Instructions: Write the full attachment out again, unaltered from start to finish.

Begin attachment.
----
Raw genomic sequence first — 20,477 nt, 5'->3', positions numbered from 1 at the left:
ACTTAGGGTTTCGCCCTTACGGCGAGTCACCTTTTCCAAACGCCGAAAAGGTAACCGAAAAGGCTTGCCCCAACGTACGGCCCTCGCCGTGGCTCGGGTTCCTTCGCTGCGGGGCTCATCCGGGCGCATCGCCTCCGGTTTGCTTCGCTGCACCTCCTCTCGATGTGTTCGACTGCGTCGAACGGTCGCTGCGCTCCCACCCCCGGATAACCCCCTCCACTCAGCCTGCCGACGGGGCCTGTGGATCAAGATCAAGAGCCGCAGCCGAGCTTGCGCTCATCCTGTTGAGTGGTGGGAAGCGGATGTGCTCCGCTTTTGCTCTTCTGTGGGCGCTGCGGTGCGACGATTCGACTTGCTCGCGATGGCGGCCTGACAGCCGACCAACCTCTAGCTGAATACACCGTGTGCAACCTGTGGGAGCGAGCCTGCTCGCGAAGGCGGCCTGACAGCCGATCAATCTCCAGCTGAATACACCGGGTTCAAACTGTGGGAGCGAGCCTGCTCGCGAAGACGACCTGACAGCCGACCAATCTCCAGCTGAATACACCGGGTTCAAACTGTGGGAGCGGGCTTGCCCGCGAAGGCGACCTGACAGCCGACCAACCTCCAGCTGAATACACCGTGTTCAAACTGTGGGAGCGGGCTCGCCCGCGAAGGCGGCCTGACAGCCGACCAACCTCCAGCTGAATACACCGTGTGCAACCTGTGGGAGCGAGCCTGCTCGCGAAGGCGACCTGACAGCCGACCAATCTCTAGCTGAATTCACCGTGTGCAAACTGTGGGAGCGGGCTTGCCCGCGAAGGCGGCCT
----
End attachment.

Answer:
Raw genomic sequence first — 20,477 nt, 5'->3', positions numbered from 1 at the left:
ACTTAGGGTTTCGCCCTTACGGCGAGTCACCTTTTCCAAACGCCGAAAAGGTAACCGAAAAGGCTTGCCCCAACGTACGGCCCTCGCCGTGGCTCGGGTTCCTTCGCTGCGGGGCTCATCCGGGCGCATCGCCTCCGGTTTGCTTCGCTGCACCTCCTCTCGATGTGTTCGACTGCGTCGAACGGTCGCTGCGCTCCCACCCCCGGATAACCCCCTCCACTCAGCCTGCCGACGGGGCCTGTGGATCAAGATCAAGAGCCGCAGCCGAGCTTGCGCTCATCCTGTTGAGTGGTGGGAAGCGGATGTGCTCCGCTTTTGCTCTTCTGTGGGCGCTGCGGTGCGACGATTCGACTTGCTCGCGATGGCGGCCTGACAGCCGACCAACCTCTAGCTGAATACACCGTGTGCAACCTGTGGGAGCGAGCCTGCTCGCGAAGGCGGCCTGACAGCCGATCAATCTCCAGCTGAATACACCGGGTTCAAACTGTGGGAGCGAGCCTGCTCGCGAAGACGACCTGACAGCCGACCAATCTCCAGCTGAATACACCGGGTTCAAACTGTGGGAGCGGGCTTGCCCGCGAAGGCGACCTGACAGCCGACCAACCTCCAGCTGAATACACCGTGTTCAAACTGTGGGAGCGGGCTCGCCCGCGAAGGCGGCCTGACAGCCGACCAACCTCCAGCTGAATACACCGTGTGCAACCTGTGGGAGCGAGCCTGCTCGCGAAGGCGACCTGACAGCCGACCAATCTCTAGCTGAATTCACCGTGTGCAAACTGTGGGAGCGGGCTTGCCCGCGAAGGCGGCCT